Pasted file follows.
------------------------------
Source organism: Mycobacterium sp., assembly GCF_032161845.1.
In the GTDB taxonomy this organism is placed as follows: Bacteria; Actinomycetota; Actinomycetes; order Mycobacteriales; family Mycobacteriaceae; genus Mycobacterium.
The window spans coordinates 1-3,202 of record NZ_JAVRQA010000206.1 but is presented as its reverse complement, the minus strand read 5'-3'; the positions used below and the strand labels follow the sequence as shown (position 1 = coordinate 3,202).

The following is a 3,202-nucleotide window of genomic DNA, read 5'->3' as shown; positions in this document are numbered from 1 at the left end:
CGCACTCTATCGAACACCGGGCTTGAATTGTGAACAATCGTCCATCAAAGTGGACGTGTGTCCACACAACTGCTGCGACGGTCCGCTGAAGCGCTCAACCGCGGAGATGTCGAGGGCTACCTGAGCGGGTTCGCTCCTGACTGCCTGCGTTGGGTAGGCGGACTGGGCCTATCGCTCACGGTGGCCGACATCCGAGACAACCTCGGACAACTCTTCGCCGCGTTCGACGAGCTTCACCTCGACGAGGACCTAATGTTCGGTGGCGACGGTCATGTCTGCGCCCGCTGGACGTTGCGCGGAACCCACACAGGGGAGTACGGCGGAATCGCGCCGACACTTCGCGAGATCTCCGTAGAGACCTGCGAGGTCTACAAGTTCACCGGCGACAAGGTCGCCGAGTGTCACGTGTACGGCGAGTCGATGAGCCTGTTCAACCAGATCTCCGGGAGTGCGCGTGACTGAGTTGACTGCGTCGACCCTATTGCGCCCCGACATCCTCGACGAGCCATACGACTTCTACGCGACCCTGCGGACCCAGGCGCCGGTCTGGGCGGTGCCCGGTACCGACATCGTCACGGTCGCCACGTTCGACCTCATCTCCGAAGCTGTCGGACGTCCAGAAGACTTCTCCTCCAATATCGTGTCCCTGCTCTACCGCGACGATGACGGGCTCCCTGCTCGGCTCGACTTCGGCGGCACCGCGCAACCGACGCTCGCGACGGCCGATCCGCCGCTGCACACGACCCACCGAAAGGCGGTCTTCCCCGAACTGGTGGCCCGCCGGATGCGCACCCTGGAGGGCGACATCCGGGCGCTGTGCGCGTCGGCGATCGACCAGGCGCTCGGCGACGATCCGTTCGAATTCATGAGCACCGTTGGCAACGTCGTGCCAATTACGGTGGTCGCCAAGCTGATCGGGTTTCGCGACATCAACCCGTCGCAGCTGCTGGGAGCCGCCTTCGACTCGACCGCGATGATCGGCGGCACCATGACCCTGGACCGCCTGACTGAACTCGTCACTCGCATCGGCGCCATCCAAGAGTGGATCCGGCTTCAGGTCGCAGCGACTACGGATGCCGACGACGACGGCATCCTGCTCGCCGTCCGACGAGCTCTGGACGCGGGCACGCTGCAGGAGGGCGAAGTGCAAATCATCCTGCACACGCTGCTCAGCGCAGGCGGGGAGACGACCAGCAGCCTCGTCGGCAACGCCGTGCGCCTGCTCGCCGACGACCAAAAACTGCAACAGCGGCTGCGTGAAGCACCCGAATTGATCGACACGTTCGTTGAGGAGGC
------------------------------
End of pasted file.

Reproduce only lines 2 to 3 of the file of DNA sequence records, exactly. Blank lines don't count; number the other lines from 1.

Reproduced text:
In the GTDB taxonomy this organism is placed as follows: Bacteria; Actinomycetota; Actinomycetes; order Mycobacteriales; family Mycobacteriaceae; genus Mycobacterium.
The window spans coordinates 1-3,202 of record NZ_JAVRQA010000206.1 but is presented as its reverse complement, the minus strand read 5'-3'; the positions used below and the strand labels follow the sequence as shown (position 1 = coordinate 3,202).